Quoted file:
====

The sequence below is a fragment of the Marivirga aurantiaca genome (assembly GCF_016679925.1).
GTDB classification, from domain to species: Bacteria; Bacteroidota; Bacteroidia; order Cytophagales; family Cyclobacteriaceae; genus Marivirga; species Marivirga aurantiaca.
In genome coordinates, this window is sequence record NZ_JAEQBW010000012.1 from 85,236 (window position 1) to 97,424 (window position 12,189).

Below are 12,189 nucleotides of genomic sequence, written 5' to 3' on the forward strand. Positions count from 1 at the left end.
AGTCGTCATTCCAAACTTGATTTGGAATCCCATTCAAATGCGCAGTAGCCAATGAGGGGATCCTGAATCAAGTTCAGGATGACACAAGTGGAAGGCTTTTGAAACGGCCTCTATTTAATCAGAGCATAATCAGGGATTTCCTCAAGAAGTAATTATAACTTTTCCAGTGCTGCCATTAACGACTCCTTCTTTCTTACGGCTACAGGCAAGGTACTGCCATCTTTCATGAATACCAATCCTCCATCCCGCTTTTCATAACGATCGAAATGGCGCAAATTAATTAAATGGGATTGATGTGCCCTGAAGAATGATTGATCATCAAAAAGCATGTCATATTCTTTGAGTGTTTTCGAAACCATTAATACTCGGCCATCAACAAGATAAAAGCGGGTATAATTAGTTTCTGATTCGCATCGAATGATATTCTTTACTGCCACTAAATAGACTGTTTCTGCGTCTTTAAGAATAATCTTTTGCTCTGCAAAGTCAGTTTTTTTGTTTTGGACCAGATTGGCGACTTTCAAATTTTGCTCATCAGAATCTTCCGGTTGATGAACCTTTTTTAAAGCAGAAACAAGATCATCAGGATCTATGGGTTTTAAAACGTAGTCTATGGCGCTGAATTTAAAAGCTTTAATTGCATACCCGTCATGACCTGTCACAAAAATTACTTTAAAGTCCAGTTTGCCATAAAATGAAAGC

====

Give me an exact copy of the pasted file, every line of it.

The sequence below is a fragment of the Marivirga aurantiaca genome (assembly GCF_016679925.1).
GTDB classification, from domain to species: Bacteria; Bacteroidota; Bacteroidia; order Cytophagales; family Cyclobacteriaceae; genus Marivirga; species Marivirga aurantiaca.
In genome coordinates, this window is sequence record NZ_JAEQBW010000012.1 from 85,236 (window position 1) to 97,424 (window position 12,189).

Below are 12,189 nucleotides of genomic sequence, written 5' to 3' on the forward strand. Positions count from 1 at the left end.
AGTCGTCATTCCAAACTTGATTTGGAATCCCATTCAAATGCGCAGTAGCCAATGAGGGGATCCTGAATCAAGTTCAGGATGACACAAGTGGAAGGCTTTTGAAACGGCCTCTATTTAATCAGAGCATAATCAGGGATTTCCTCAAGAAGTAATTATAACTTTTCCAGTGCTGCCATTAACGACTCCTTCTTTCTTACGGCTACAGGCAAGGTACTGCCATCTTTCATGAATACCAATCCTCCATCCCGCTTTTCATAACGATCGAAATGGCGCAAATTAATTAAATGGGATTGATGTGCCCTGAAGAATGATTGATCATCAAAAAGCATGTCATATTCTTTGAGTGTTTTCGAAACCATTAATACTCGGCCATCAACAAGATAAAAGCGGGTATAATTAGTTTCTGATTCGCATCGAATGATATTCTTTACTGCCACTAAATAGACTGTTTCTGCGTCTTTAAGAATAATCTTTTGCTCTGCAAAGTCAGTTTTTTTGTTTTGGACCAGATTGGCGACTTTCAAATTTTGCTCATCAGAATCTTCCGGTTGATGAACCTTTTTTAAAGCAGAAACAAGATCATCAGGATCTATGGGTTTTAAAACGTAGTCTATGGCGCTGAATTTAAAAGCTTTAATTGCATACCCGTCATGACCTGTCACAAAAATTACTTTAAAGTCCAGTTTGCCATAAAATGAAAGC